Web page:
EXHIBITION DATES: 05/25/2022 - 12/08/2022
CURRENTLY BASED: SAN FRANCISCO, CA
May 25 Opening Reception @ 6:30 pm-8:30 pm
June 13 Mural Unveiling Reception @ 6-7:30 pm RSVP
September 8 Food Tasting @ 6:30-8:30 pm
October 13 Policy Panel Event @ 6:30-8:30 pm
December 8 Closing @ 6:30-8:30 pm
The Gallery is open Tuesday through Friday from 10 am to 4pm
For the months of June, July, and August, we are closed on Fridays
836M is proud to announce Kelp!, a collaborative exhibition with the 836M gallery, Erol Foundation, and the Above/Below project. Featuring six months of programming centered around bull kelp, the foundational species of California’s coastal marine ecology, this exhibition aims to bring art and science together to inspire wonder, activate visitors’ curiosity about bull kelp, catalyze action to protect our forests of the sea.
The gallery is transformed into an immersive environment featuring prints on textile by Josie Iselin, cyanotypes by Ann Holsberry, kelp sculptures by Lina Prairie, prints by Laurie Sawyer, a tondo by Tiffany Bozic, and a stunning mural by Ellen Litwiller in the adjacent office space. As part of the programming, we will host regular ‘seaweed science consortium’ calls with the Greater Farallones and Cordell Bank NMS, and other events centered around rebuilding ocean resilience, inspiring climate action, educating about policy, and experiencing kelp-based food.
Kelp forests form the foundation of California’s coastal marine ecology and are crucial climate regulators. Unfortunately, the ocean forests along California’s North Coast have declined since 2014 due to a convergence of natural factors and human impacts on the oceans. Globally, kelp forests are critical for biodiversity and climate mitigation but are disappearing fast.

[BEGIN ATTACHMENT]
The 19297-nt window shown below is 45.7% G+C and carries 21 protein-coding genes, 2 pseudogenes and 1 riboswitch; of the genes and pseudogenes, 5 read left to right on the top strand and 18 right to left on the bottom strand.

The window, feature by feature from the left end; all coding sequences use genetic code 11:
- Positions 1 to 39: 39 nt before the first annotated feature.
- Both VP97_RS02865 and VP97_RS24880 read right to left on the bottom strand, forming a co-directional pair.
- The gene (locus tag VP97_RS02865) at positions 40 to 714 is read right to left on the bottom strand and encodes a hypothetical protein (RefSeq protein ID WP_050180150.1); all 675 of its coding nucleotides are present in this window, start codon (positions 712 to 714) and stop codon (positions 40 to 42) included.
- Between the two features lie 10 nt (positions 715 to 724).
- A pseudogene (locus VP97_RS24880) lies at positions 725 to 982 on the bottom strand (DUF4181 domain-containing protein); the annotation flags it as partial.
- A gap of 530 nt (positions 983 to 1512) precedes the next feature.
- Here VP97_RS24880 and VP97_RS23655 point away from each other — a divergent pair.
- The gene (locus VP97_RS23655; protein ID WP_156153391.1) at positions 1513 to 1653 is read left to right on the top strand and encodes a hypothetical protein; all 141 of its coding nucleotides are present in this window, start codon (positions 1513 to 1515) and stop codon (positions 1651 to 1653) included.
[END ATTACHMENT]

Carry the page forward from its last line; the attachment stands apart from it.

As an exhibition at 836M and as robust programming of events, Kelp! hopes to build public awareness for an underrepresented flora of our near-shore oceans. The artwork will guide us into the science and policy issues surrounding kelp forest restoration efforts and aims to grow a culture of ocean stewardship among the public.
With this exhibition, one can go beyond the talking points and ask deep questions about the bull kelp forest’s complex workings and realize that we can learn not only about seaweeds but also from them: their resilience, their resourcefulness, their poetry, and magic.
About the Artists
Josie Iselin is a photographer, author and designer of numerous books exploring our coastal universe. Beach Stones was published in 2006; Beach: A Book of Treasure in 2010; and her visual primer on seaweed, An Ocean Garden: The Secret Life of Seaweed, was published in 2014. Iselin continues her explorations into the world of marine algae in her most recent book, The Curious World of Seaweed (2019), winner of the Tiffany Award from the Phycological Society of America and shortlisted for The Northern California Book Awards and The Alice Award. She holds a BA in Visual and Environmental Studies from Harvard and an MFA from San Francisco State University. Her writing and art focused on seaweed, kelp and sea otters put her on the forefront of ocean activism, collaborating with scientists and groups working to preserve the kelp forests of our Pacific Coast. Through art, design and research, Iselin celebrates the marine flora and brings thoughtfulness and stewardship to this realm of our oceans. You can often find her on various coasts at low tide exploring tide pools and investigating the intertidal realm. For more information, visit josieiselin.com.